• Funders do not have any data about their total spend on IT as part of their funding eg Lottery

What help do third sector organisations need?

Irrespective of their size and activity most third sector organisations will need:

  • Troubleshooting = Why isn’t this working?
  • Tech support = Please fix this…
  • Training = Show me how to do something
  • Purchasing = What shall I buy? Where shall I buy it? Where can I get it cheap?
  • Installation and configuration = Please set this up for me
  • Services = broadband connection, web hosting
  • Planning = What do I need next?
  • Fundraising = How can I afford what I need?
  • Future-gazing = Where could it take us? As part of strategy-setting for organisation.
  • Some will have an IT plan and an internal person to lead that. That person will need some support to plan the IT solutions eg what is the impact of Cloud Computing and how should we implement it?
  • If they don’t have an internal lead person then they probably need non-techie advice about how new stuff could save time or money, and some guidance on what to do next, eg what is cloud computing FOR and who should I talk to about it?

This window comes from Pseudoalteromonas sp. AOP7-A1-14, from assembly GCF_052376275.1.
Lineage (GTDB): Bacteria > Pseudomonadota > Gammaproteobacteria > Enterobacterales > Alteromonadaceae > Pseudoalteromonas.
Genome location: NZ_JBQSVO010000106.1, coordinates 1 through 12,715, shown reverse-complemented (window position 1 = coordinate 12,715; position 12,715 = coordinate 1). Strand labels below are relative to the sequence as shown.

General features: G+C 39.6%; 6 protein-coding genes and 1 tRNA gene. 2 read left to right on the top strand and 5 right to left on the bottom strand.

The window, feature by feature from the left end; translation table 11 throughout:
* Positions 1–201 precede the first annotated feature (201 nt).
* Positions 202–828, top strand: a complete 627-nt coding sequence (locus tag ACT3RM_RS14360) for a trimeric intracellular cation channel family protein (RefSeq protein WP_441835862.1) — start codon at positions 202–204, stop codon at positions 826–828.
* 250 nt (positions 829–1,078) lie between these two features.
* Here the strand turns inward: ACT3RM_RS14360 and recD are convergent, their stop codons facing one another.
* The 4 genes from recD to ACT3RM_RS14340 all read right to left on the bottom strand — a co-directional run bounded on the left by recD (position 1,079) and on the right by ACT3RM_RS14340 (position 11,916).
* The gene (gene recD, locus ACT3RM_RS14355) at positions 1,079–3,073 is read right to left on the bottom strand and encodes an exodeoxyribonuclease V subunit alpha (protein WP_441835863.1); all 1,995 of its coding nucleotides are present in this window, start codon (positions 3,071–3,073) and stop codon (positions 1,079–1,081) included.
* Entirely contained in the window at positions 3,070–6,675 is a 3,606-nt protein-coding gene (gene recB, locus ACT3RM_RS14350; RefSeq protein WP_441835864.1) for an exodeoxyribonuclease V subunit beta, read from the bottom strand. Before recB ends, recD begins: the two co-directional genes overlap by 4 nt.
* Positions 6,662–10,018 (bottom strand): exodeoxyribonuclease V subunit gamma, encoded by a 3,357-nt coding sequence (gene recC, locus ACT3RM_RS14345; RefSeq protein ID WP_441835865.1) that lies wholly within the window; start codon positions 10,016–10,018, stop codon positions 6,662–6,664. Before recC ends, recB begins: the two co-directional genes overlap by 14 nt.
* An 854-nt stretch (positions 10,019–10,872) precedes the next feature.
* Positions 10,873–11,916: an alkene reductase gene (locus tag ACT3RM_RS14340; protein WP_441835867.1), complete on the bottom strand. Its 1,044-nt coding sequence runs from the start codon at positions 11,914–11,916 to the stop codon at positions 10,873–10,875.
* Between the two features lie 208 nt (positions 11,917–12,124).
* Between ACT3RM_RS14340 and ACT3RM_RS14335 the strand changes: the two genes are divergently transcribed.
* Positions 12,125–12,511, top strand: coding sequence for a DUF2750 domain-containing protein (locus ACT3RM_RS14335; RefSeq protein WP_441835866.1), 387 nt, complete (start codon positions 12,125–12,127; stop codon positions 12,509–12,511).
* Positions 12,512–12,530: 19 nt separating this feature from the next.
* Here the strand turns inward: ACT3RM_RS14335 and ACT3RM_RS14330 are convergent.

• Most need some guidance when planning larger purchases eg databases, websites, etc. In particular many benefit from help with procurement processes eg requirements capture, contract negotiations, etc

What help is available to them?

  • charity-specific services which cover the UK/England eg CTT, IT4Communities, Media Trust, Suppliers Directory, AbilityNet
  • specialist IT advice/services from generic sector support orgs eg NCVO, NAVCA, Volunteering England
  • local suppliers, from private and social enterprise sector
  • training courses from national suppliers eg DSC, NCVO, Media Trust
  • briefings, publications, newsletters, websites, special offers from suppliers,
  •  IT4Communities offers a volunteer brokering service. This costs about £100 a year but can be used to recruit as many volunteers as is required. The process starts with a trained IT person taking a brief and making sure it makes sense for the organisation. Having agreed the brief IT4C then uses its network of 8,000 volunteers to find someone to help.
  • Media Trust offers a Media Matching service to help with promotional activities, which increasingly includes website and social media stuff.
  • CTT has brokered a series of deals for the sector, the most significant of which [in my experience] is the very cheap access to Microsoft software for registered charities.
  • LASA [a London-based social enterprise] continues to run a suppliers directory, which is free for users to research feedback on suppliers of web design, databases, etc
  • AbilityNet has been a leading player in promoting accessibility across the sector but has little up to date information on its site